Travel Treasures
Mar/Apr 2008 Issue
Garvan Woodland Gardens teems with tulips in the spring

Thousands of tulips explode along the garden’s pathways. Garvan Woodland Gardens photo
Spring officially begins on March 20 with the vernal equinox, but what really helps herald the season in southern Arkansas is the Tulip Extravaganza at Garvan Woodland Gardens.

Tulips are synonymous with spring, so when the botanical garden in Hot Springs hosts its annual tulip festival from March 24–April 12, it will be celebrating the end of winter as well as the return of the splendid foliage. Surrounded by more than four miles of Lake Hamilton shoreline, the wooded landscape of the 210-acre facility will be a kaleidoscope of color when more than 93,000 multi-hued tulips burst forth.

In addition to the vast patches of tulips, hundreds of vibrant azaleas and thousands of pink- and white-blossomed dogwood trees will take center stage for their annual spring performance. Visitors can enjoy the display from more than three miles of trails, most of which are ADA-accessible.

Throughout the botanical garden, which is operated by the University of Arkansas, visitors can admire the masterfully sculpted landscape. One of the highlights is a nationally ranked Asian garden, called the Garden of the Pine Wind, that features stone and cedar bridges, Japanese maples and three streams with cascades and falls built of native Ozark and Ouachita Mountain sandstone.

Photo opportunities can be found around every bend at the garden, which is the only botanical garden in the nation that occupies all of a peninsula in a major body of water. Dramatic hillsides offer spectacular views of Lake Hamilton.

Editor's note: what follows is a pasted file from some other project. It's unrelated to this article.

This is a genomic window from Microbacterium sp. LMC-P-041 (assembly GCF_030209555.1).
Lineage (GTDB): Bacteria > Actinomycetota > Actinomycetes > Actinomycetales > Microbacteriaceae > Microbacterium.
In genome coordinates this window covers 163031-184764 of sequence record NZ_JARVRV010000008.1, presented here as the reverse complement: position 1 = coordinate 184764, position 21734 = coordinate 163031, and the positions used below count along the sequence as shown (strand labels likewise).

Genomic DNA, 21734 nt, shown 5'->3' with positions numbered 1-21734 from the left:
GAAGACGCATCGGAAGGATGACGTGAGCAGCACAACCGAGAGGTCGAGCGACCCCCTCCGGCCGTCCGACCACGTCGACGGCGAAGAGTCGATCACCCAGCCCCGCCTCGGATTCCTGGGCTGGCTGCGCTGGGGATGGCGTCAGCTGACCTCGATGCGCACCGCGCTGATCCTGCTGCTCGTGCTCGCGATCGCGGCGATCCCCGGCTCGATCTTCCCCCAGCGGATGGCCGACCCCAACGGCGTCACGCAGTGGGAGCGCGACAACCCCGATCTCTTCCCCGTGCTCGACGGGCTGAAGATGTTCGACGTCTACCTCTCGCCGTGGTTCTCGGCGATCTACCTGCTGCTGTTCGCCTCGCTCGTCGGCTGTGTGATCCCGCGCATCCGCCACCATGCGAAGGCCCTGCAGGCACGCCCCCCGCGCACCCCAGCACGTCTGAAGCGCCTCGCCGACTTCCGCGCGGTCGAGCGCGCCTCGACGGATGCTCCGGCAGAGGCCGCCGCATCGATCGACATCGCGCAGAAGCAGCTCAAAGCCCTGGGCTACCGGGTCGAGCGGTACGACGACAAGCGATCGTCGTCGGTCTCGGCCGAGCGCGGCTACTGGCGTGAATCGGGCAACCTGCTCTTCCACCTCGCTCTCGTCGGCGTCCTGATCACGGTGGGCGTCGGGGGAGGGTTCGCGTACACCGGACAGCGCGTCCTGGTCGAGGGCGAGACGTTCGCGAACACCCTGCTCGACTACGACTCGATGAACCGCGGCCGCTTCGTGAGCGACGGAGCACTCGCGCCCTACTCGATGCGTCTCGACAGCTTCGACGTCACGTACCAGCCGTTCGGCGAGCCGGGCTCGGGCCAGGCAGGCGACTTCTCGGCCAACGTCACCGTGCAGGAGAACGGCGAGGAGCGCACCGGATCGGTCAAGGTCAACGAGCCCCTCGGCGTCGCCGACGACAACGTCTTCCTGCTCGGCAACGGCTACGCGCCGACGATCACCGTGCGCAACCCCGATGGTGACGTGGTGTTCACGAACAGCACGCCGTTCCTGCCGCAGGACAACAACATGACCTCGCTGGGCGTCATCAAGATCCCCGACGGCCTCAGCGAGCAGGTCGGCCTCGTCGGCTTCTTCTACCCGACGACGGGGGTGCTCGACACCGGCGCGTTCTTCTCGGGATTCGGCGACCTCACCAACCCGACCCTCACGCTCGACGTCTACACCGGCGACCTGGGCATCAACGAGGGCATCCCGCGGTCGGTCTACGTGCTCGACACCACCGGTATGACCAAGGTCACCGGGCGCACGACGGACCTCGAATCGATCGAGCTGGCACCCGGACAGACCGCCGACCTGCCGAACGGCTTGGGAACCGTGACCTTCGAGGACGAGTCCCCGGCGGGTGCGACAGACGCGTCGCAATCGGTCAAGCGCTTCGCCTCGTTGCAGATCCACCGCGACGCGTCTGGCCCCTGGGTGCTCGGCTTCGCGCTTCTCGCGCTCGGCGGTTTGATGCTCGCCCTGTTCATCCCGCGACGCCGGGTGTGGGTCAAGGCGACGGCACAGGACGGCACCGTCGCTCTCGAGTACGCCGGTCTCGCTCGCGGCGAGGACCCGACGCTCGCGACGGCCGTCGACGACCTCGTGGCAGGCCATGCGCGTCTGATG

In addition to the foliage, the garden’s structures are equally impressive. The magnificent wood, glass and stone Anthony Chapel is at once elegant and rustic. Also, the Verna Cook Garden Pavilion has redwood trusses, a cedar shake roof and a 50-foot ornamental iron spire, providing a lovely place to enjoy the rose garden.

The gardens, located at 550 Arkridge Road, are open daily 10 a.m.–5 p.m. through March 31 and 9 a.m.–8 p.m. daily beginning April 1. Admission is $8 for adults, $7 for seniors and $4 for children 6–12. For those with physical challenges, golf cart tours are available for a fee of $6 per person.

For more information, call (800) 366-4664, or visit online at

French Quarter Festival strikes the right note

The festival features plenty of food booths and music from 15 stages during the three-day event. French Quarter Festivals Inc. photo
New Orleans will come alive with the sound of music this spring at the 25th Annual French Quarter Festival, a three-day local music showcase scattered throughout the Vieux Carré.

Louisiana’s largest free music event, the award-winning French Quarter Festival will be celebrated this year April 11–13, with music performances on 15 stages. The community festival, which draws 450,000 people, also features food and beverage booths at several locations that are operated by nearly 60 local chefs and restaurants.

The music stages will be set up in the French Quarter at Jackson Square, Woldenberg Riverfront Park, Bourbon Street, Royal Street, the French Market Performance Pavilion and at the Louisiana State Museum’s Old US Mint. The festival runs from 11 a.m.–9 p.m. on Friday and Saturday, and from 11 a.m.–7 p.m. on Sunday.

Also associated with the French Quarter Festival is the kid-friendly “Family Friendly Fest,” with entertainment, activities, art workshops and more for children. The Family Fest is open 11 a.m.–7 p.m. each day.

Admission to the three-day weekend festival is free, as are the performances. The only costs are for food, beverage and merchandise purchases on festival grounds, and certain off-site special events. There are no designated festival parking areas, but there are many paid parking areas in the French Quarter and all are filled on a first-come, first-served basis.

Coolers, ice chests or large containers are not allowed in major festival areas. For more details, visit, or call (800) 673-5725.

Rails give way to scenic trail in southeast Arkansas

Along the route, bridges cross the White and Arkansas rivers. Arkansas Department of Parks and Tourism photo